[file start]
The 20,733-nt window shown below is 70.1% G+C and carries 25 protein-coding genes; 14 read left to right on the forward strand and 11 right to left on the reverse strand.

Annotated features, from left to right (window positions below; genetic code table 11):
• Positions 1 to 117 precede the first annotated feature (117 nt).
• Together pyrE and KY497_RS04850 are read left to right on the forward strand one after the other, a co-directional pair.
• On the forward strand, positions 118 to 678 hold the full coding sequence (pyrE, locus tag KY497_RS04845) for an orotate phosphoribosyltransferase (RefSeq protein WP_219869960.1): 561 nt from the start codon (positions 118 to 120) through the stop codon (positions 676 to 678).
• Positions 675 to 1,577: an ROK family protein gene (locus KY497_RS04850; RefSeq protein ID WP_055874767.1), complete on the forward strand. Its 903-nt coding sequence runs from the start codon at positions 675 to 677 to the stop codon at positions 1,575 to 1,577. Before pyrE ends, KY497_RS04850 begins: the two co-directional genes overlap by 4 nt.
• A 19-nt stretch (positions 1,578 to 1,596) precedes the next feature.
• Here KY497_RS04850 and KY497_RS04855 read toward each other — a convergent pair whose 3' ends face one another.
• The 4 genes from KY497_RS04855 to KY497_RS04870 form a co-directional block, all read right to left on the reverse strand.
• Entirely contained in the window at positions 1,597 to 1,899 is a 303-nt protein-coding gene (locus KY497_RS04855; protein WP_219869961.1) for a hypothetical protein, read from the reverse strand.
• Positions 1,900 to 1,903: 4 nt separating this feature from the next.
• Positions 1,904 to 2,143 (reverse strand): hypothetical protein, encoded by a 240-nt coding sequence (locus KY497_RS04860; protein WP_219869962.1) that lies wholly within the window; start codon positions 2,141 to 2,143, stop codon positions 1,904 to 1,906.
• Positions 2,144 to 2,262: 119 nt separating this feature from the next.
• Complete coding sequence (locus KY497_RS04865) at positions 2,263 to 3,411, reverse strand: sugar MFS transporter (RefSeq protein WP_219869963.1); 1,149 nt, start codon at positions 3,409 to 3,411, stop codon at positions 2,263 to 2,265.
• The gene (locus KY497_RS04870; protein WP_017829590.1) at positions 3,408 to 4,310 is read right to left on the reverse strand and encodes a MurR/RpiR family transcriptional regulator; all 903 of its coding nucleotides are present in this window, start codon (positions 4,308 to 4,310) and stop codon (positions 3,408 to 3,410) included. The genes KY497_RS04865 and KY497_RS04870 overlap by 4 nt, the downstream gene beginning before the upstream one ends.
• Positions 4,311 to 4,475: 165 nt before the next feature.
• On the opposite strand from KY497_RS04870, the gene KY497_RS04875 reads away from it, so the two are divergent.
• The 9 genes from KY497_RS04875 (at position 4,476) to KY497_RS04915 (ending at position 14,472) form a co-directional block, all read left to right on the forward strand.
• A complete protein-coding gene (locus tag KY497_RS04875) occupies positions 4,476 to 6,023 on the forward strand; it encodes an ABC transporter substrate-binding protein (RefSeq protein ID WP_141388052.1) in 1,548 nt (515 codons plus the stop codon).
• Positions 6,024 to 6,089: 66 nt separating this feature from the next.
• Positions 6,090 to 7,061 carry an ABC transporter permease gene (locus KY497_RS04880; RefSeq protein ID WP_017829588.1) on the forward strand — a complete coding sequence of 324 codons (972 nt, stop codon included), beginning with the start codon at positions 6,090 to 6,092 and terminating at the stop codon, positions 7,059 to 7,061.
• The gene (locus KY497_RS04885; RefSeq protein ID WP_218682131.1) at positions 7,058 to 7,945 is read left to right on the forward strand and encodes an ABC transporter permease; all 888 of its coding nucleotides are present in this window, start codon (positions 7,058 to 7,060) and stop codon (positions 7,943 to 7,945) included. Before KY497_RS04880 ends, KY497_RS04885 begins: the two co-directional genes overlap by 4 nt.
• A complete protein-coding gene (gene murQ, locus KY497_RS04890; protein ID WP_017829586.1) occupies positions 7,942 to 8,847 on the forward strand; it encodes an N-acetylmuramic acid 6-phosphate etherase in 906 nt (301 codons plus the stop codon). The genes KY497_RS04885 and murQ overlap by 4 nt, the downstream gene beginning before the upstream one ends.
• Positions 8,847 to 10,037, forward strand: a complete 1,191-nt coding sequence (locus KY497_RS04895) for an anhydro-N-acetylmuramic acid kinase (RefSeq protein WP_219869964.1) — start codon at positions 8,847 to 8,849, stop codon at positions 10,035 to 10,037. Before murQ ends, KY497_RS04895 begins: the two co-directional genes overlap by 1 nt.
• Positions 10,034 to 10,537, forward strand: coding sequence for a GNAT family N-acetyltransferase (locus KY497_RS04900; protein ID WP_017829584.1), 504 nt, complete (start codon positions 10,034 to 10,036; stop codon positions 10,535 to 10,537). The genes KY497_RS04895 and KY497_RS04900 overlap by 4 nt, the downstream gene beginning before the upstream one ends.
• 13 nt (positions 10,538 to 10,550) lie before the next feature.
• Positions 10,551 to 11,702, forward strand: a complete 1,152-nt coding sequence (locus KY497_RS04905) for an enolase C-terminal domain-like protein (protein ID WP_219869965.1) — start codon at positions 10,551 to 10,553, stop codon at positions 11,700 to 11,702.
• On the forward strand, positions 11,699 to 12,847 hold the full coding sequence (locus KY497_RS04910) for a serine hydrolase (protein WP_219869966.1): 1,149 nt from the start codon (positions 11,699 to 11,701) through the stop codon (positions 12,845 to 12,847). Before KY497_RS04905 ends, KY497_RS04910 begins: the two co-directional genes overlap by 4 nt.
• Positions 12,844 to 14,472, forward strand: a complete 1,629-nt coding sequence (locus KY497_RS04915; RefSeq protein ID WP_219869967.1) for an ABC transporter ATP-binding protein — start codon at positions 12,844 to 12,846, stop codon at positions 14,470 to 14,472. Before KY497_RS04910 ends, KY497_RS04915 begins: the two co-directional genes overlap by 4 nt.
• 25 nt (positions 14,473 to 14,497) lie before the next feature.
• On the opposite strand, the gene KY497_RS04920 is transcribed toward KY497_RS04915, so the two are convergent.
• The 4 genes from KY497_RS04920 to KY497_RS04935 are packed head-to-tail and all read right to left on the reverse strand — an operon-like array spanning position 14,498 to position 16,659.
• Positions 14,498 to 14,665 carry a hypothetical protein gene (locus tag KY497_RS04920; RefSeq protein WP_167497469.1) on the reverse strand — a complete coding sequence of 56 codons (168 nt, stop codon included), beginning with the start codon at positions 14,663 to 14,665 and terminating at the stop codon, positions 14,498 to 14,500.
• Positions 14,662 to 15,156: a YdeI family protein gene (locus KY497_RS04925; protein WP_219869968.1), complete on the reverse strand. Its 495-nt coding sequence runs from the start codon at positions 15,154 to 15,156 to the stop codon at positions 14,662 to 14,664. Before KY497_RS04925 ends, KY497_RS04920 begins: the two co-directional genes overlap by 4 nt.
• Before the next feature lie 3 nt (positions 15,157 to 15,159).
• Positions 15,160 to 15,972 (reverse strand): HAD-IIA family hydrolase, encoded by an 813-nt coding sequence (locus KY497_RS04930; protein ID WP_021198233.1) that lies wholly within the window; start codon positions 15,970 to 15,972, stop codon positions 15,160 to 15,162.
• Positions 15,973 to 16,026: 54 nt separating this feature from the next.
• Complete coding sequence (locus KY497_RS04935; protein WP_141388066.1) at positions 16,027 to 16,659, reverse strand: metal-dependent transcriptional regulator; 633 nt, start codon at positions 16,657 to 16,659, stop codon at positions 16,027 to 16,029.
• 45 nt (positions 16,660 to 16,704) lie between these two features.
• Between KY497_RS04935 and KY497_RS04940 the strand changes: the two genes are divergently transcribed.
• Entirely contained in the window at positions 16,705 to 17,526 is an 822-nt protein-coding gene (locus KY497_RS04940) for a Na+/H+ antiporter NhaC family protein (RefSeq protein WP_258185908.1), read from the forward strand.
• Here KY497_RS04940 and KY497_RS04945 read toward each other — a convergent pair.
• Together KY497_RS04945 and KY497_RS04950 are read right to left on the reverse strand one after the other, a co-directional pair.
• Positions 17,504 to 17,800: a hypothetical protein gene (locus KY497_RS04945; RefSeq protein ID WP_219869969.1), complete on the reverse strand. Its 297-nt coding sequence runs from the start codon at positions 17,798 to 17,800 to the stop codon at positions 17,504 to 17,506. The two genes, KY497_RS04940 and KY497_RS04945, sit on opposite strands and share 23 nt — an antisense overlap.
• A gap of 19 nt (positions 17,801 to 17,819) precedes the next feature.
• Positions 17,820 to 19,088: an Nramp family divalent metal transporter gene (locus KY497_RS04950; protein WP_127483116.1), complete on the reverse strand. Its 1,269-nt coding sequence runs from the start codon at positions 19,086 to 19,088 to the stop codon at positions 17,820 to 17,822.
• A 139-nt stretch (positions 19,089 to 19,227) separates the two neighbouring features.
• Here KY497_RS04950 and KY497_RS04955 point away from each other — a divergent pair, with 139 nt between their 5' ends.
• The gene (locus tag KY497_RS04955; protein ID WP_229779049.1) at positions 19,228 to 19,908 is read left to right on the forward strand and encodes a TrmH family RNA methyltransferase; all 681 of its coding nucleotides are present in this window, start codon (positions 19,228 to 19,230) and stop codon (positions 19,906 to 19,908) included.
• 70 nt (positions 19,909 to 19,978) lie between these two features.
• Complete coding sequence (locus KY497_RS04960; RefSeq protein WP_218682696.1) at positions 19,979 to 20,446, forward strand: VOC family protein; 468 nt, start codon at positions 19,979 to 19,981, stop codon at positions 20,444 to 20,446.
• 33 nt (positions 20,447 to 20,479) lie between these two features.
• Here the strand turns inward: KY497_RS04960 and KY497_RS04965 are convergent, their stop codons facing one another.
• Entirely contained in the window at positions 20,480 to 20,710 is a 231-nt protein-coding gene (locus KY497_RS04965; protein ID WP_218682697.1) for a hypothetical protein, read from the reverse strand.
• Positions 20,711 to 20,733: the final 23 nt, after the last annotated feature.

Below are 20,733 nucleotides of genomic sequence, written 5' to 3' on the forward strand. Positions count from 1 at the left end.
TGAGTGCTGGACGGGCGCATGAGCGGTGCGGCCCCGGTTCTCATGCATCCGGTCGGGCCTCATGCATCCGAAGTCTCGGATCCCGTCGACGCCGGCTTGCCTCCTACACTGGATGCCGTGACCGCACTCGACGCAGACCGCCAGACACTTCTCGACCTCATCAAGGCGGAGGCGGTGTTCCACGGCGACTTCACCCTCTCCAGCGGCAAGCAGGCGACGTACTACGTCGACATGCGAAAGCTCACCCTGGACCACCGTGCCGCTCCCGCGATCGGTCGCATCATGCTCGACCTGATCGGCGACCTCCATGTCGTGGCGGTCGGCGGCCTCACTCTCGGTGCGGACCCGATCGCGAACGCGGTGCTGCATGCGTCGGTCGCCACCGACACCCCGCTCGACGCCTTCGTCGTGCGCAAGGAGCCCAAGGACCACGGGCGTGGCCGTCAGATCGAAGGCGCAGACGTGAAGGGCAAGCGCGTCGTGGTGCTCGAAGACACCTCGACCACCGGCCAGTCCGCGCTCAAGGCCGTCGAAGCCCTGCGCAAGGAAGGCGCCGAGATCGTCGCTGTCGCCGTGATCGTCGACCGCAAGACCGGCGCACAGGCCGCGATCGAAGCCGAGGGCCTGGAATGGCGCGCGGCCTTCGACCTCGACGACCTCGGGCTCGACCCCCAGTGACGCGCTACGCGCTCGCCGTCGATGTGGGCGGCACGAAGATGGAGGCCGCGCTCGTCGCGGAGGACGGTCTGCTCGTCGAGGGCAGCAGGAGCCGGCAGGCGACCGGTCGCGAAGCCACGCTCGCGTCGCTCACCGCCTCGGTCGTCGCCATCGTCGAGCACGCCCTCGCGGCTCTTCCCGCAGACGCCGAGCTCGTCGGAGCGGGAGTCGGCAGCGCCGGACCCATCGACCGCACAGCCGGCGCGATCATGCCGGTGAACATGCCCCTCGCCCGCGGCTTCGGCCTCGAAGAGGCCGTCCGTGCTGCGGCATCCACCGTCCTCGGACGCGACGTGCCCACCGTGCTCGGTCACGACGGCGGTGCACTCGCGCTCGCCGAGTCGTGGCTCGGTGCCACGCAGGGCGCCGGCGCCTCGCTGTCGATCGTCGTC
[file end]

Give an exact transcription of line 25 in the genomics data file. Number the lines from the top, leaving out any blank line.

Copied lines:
• Positions 10,034 to 10,537, forward strand: coding sequence for a GNAT family N-acetyltransferase (locus KY497_RS04900; protein ID WP_017829584.1), 504 nt, complete (start codon positions 10,034 to 10,036; stop codon positions 10,535 to 10,537). The genes KY497_RS04895 and KY497_RS04900 overlap by 4 nt, the downstream gene beginning before the upstream one ends.